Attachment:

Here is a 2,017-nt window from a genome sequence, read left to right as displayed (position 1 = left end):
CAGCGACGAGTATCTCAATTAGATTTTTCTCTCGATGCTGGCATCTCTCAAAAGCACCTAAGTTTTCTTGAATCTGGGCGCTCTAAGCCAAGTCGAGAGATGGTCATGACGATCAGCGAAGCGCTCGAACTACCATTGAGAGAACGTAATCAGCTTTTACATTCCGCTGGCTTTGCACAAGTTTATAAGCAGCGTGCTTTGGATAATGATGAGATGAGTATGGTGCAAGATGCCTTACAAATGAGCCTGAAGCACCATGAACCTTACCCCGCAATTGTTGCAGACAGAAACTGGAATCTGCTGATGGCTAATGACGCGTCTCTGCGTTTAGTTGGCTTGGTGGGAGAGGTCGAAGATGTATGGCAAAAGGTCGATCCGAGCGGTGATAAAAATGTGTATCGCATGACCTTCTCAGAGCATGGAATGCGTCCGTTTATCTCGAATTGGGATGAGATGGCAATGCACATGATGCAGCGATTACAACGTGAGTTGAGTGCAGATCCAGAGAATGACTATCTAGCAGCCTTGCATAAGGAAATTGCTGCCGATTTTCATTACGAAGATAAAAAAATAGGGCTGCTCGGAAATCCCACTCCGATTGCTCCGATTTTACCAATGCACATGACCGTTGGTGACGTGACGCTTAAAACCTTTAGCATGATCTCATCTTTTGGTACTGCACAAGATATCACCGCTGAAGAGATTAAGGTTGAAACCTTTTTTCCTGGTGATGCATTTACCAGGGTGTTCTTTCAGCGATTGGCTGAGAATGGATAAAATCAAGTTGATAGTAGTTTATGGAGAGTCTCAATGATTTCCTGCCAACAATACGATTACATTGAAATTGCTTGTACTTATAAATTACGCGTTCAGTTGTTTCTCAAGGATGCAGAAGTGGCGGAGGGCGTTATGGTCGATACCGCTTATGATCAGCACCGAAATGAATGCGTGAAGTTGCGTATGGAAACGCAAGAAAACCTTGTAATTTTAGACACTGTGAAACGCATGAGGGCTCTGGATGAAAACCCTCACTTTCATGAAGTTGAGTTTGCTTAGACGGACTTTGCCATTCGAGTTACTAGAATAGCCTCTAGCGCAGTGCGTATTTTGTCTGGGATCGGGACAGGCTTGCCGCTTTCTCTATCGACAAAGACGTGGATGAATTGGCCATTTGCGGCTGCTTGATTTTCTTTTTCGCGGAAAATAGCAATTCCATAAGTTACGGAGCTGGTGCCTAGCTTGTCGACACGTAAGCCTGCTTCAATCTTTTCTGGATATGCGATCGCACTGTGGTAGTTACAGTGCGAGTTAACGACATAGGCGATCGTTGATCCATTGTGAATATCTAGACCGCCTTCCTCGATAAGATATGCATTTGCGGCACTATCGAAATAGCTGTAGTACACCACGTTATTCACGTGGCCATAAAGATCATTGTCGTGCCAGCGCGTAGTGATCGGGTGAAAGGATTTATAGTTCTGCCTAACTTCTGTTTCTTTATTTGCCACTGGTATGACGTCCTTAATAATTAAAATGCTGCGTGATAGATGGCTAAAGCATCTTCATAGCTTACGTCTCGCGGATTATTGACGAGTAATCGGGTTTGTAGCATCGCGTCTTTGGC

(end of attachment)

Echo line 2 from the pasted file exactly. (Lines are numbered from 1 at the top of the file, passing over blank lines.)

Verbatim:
CAGCGACGAGTATCTCAATTAGATTTTTCTCTCGATGCTGGCATCTCTCAAAAGCACCTAAGTTTTCTTGAATCTGGGCGCTCTAAGCCAAGTCGAGAGATGGTCATGACGATCAGCGAAGCGCTCGAACTACCATTGAGAGAACGTAATCAGCTTTTACATTCCGCTGGCTTTGCACAAGTTTATAAGCAGCGTGCTTTGGATAATGATGAGATGAGTATGGTGCAAGATGCCTTACAAATGAGCCTGAAGCACCATGAACCTTACCCCGCAATTGTTGCAGACAGAAACTGGAATCTGCTGATGGCTAATGACGCGTCTCTGCGTTTAGTTGGCTTGGTGGGAGAGGTCGAAGATGTATGGCAAAAGGTCGATCCGAGCGGTGATAAAAATGTGTATCGCATGACCTTCTCAGAGCATGGAATGCGTCCGTTTATCTCGAATTGGGATGAGATGGCAATGCACATGATGCAGCGATTACAACGTGAGTTGAGTGCAGATCCAGAGAATGACTATCTAGCAGCCTTGCATAAGGAAATTGCTGCCGATTTTCATTACGAAGATAAAAAAATAGGGCTGCTCGGAAATCCCACTCCGATTGCTCCGATTTTACCAATGCACATGACCGTTGGTGACGTGACGCTTAAAACCTTTAGCATGATCTCATCTTTTGGTACTGCACAAGATATCACCGCTGAAGAGATTAAGGTTGAAACCTTTTTTCCTGGTGATGCATTTACCAGGGTGTTCTTTCAGCGATTGGCTGAGAATGGATAAAATCAAGTTGATAGTAGTTTATGGAGAGTCTCAATGATTTCCTGCCAACAATACGATTACATTGAAATTGCTTGTACTTATAAATTACGCGTTCAGTTGTTTCTCAAGGATGCAGAAGTGGCGGAGGGCGTTATGGTCGATACCGCTTATGATCAGCACCGAAATGAATGCGTGAAGTTGCGTATGGAAACGCAAGAAAACCTTGTAATTTTAGACACTGTGAAACGCATGAGGGCTCTGGATGAAAACCCTCACTTTCATGAAGTTGAGTTTGCTTAGACGGACTTTGCCATTCGAGTTACTAGAATAGCCTCTAGCGCAGTGCGTATTTTGTCTGGGATCGGGACAGGCTTGCCGCTTTCTCTATCGACAAAGACGTGGATGAATTGGCCATTTGCGGCTGCTTGATTTTCTTTTTCGCGGAAAATAGCAATTCCATAAGTTACGGAGCTGGTGCCTAGCTTGTCGACACGTAAGCCTGCTTCAATCTTTTCTGGATATGCGATCGCACTGTGGTAGTTACAGTGCGAGTTAACGACATAGGCGATCGTTGATCCATTGTGAATATCTAGACCGCCTTCCTCGATAAGATATGCATTTGCGGCACTATCGAAATAGCTGTAGTACACCACGTTATTCACGTGGCCATAAAGATCATTGTCGTGCCAGCGCGTAGTGATCGGGTGAAAGGATTTATAGTTCTGCCTAACTTCTGTTTCTTTATTTGCCACTGGTATGACGTCCTTAATAATTAAAATGCTGCGTGATAGATGGCTAAAGCATCTTCATAGCTTACGTCTCGCGGATTATTGACGAGTAATCGGGTTTGTAGCATCGCGTCTTTGGC